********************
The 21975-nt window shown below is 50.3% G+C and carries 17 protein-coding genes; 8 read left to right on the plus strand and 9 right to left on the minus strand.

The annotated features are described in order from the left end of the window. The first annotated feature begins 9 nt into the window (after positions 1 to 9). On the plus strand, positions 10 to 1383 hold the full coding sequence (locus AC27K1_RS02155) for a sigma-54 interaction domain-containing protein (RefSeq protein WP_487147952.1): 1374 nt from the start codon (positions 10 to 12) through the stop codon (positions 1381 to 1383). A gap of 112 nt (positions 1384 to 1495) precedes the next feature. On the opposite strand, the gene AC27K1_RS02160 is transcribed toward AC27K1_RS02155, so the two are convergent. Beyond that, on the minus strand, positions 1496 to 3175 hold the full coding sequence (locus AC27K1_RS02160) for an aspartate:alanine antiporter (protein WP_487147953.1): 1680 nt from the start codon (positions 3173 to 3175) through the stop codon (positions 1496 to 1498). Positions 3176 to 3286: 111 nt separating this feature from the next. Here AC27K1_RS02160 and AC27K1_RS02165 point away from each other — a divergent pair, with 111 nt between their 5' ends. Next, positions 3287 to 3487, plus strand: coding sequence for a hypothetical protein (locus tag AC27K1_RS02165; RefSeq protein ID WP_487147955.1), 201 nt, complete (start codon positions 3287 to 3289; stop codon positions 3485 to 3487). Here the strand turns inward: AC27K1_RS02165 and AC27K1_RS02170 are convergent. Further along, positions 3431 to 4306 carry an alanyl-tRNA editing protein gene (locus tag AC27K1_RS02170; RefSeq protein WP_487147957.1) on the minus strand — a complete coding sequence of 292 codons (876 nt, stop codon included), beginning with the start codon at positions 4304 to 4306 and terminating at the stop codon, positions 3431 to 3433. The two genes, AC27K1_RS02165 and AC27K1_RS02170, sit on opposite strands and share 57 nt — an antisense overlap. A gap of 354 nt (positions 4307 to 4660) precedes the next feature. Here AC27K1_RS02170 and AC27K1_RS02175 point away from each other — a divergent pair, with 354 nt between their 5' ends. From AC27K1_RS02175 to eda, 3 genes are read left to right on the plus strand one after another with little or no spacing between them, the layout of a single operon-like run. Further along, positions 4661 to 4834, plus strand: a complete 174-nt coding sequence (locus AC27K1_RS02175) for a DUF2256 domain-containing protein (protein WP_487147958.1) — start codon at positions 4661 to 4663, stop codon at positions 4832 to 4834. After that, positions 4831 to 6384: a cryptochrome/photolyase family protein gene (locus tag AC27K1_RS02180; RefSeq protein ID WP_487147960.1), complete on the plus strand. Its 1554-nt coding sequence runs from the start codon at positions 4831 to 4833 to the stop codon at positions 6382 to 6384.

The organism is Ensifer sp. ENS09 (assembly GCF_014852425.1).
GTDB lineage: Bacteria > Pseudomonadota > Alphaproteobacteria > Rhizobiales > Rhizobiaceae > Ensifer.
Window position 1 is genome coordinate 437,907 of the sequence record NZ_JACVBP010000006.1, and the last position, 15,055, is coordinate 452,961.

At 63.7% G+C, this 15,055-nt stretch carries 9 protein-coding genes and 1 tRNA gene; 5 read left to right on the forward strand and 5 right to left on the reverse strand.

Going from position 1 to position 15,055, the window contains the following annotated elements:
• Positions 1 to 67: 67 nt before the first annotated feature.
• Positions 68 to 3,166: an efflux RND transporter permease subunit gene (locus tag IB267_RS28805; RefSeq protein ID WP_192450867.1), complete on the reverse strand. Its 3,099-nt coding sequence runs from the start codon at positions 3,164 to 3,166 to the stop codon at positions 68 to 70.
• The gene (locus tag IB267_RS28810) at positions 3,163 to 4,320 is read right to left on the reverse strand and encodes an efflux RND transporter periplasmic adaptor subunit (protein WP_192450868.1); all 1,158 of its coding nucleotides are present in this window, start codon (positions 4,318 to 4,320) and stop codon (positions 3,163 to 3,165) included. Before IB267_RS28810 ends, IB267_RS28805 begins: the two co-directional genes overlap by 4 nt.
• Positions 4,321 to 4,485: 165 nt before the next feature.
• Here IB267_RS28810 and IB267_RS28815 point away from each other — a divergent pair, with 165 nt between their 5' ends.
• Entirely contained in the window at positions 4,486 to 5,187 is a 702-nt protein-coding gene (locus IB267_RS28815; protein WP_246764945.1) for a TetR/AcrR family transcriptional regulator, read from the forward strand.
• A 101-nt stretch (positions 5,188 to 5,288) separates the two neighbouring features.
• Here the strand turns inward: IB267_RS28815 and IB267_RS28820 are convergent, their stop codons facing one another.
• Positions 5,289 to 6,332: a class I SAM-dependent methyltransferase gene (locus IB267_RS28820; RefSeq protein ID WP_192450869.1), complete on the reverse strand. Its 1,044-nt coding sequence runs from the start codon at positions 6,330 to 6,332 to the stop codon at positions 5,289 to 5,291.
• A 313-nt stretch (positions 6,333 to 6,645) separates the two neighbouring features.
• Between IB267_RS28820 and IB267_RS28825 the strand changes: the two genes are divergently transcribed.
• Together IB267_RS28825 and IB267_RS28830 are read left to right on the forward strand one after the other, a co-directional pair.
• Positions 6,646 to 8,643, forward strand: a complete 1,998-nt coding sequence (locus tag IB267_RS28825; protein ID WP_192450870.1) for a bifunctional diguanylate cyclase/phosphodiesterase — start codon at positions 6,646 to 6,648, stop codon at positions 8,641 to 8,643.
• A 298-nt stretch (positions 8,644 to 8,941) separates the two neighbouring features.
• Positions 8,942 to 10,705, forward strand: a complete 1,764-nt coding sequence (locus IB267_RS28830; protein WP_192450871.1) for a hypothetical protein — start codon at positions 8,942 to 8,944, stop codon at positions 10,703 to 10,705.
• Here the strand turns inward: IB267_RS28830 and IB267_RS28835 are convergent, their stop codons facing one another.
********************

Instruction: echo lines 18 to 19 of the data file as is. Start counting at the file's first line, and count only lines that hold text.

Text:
• Between IB267_RS28820 and IB267_RS28825 the strand changes: the two genes are divergently transcribed.
• Together IB267_RS28825 and IB267_RS28830 are read left to right on the forward strand one after the other, a co-directional pair.